Published by ramoburg at 03/11/2010 20:09 13 0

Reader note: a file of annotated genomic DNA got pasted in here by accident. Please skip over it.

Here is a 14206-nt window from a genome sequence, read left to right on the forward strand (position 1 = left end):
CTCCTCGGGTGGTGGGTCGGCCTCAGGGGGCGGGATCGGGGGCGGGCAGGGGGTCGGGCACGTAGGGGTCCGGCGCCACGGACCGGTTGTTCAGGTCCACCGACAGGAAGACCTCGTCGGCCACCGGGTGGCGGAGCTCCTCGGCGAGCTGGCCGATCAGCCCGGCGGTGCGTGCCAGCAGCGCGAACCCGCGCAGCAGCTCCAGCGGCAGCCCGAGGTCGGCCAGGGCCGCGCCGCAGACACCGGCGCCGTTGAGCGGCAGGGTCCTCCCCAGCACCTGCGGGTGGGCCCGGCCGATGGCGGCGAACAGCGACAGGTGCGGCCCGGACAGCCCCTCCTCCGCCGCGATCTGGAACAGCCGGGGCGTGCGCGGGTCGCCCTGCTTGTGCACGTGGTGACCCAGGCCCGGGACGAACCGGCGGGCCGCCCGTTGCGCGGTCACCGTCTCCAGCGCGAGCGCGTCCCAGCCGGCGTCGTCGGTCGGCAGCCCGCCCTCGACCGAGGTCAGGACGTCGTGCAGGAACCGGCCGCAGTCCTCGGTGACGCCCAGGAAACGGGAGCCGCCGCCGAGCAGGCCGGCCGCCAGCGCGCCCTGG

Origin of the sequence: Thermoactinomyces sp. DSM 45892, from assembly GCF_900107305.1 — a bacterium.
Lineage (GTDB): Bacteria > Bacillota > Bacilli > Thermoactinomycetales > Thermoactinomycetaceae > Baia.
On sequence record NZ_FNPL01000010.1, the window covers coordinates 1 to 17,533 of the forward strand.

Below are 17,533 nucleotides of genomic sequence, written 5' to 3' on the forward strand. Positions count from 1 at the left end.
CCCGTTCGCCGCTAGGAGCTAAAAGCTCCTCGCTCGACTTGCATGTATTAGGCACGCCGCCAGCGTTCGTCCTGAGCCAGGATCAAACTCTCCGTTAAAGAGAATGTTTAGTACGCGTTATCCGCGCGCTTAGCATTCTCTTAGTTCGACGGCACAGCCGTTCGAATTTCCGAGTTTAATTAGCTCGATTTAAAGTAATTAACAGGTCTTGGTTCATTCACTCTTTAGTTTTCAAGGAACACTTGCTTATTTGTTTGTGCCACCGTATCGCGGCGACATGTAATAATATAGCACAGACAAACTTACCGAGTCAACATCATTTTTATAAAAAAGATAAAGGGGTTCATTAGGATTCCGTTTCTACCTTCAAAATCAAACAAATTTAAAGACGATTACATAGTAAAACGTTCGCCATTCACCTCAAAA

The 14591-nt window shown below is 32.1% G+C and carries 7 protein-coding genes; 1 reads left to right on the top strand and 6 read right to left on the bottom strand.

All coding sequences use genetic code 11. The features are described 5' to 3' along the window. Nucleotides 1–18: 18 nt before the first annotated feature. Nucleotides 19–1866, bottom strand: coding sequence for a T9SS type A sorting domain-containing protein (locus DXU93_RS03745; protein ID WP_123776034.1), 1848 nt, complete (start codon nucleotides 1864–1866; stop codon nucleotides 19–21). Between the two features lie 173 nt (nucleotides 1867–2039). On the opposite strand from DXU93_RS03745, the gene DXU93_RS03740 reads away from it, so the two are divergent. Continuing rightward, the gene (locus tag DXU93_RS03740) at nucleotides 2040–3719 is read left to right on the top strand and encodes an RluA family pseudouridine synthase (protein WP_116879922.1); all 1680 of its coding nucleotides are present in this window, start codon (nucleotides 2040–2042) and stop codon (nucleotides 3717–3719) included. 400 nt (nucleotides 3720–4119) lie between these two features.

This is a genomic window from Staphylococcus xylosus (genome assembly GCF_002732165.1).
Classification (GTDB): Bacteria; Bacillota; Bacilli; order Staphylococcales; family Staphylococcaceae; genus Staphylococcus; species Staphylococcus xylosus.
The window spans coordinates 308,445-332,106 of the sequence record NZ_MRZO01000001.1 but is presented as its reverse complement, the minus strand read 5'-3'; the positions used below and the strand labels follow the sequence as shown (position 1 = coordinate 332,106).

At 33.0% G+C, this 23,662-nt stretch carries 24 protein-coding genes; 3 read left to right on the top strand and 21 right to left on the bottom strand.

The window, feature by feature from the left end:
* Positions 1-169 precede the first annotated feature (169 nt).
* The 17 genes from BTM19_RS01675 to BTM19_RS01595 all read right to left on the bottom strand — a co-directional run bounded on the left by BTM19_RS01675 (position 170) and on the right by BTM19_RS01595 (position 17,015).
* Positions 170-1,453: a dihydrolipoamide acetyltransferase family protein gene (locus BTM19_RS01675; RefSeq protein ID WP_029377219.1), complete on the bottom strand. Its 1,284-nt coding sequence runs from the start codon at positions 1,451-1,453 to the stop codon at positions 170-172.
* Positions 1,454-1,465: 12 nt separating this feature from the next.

Guillermo Portabales (born José Guillermo Quesada Castillo, Rodas, Cuba, 6 April 1911 San Juan, Puerto Rico, 25 October 1970) was a Cuban singer-songwriter and guitarist who popularized the guajira style of Cuban music from the 1930s through the 1960s. His languid, melancholy, intensely lyrical guajiras and his elegant, stylish singing made him popular throughout Latin America, where he is still revered. Palmas restaurant. At age 11, Portabales began work as a printer's assistant in Cienfuegos. In 1928, he made his radio debut on the station CMHI, and from then on divided his time between his work as a printer and performing. In the beginning, Portabales sang a variety of styles — canción, tango, bolero, son — until he discovered that his listeners enjoyed the guajira the most. He thereby refined the style and developed his signature salon guajira style in which he depicted in bucolic terms the life of the Cuban guajiro (the rural campesino). In typical trovadore fashion, Portabales sang and played guitar, sometimes accompanied by a small group. His guajiras have a gentle, lilting rhythm, sometimes mixing with elements of the son or the bolero. Portabales continued to perform and perfect the guajira until he went to Puerto Rico in 1937. There he became enamoured of the neighboring island and stayed there for two years, singing in theaters, clubs and on the radio. In 1939, he married Puerto Rican Arah Mina López, a journalist who joined him as he returned to Cuba in 1939. Over the years they toured together in Colombia, Venezuela, Ecuador, Peru, Panama, New York, and Tampa. After returning to Havana, Portabales performed on stage and radio with the Trio Matamoros. He also made a successful tour of United States and took an extended stay in Barranquilla, Colombia. In 1953, Portabales finally settled for good in Puerto Rico, where he continued to record and perform, with occasional tours of the continent. During the 1960s, he expressed his opposition to the Cuban Revolution in several discreetly poetic compositions.  Assessment Portabales' early work is represented on Tumbao TCD 084 Guillermo Portabales: El creador de la guajira de salón 19371943: Al vaivén de mi carreta. It is this CD, with its liner notes, which may be the source of the incorrect dates. His voice, and particularly his guitar technique, improved greatly with experience. This is quite clear from the recordings in his fifties, represented by World Circuit WCD 023 Guillermo Portabales, El Carretero. This includes examples from his three recording sessions in the 1960s For the quality of his voice, its purity and its subtle evocation of emotion, and the exceptionally high calibre of his guitar technique which is certainly worth attention by young musicians Portabales must be rated as a performer of the highest calibre even given the unusually high standards of Cuban popular music. His style is on the Spanish side of criole in contrast to many other Cuban trova performers in the 20th century: his music is clearly in the tradition of the old Spanish-descent countryside people, the guajiros. His repertoire was originally wide, but he came to specialize in guajira-sons and laments, together with some guaracha-sons. With his smooth style, he was known as the creator of la guajira de salón. As a composer he was perhaps not so important as his rootsier compatriot, Ñico Saquito, but what he did compose was of high quality, and still is popular. Three of his noteworthy compositions: El carretero; Nostalgia guajira; Cumbiamba.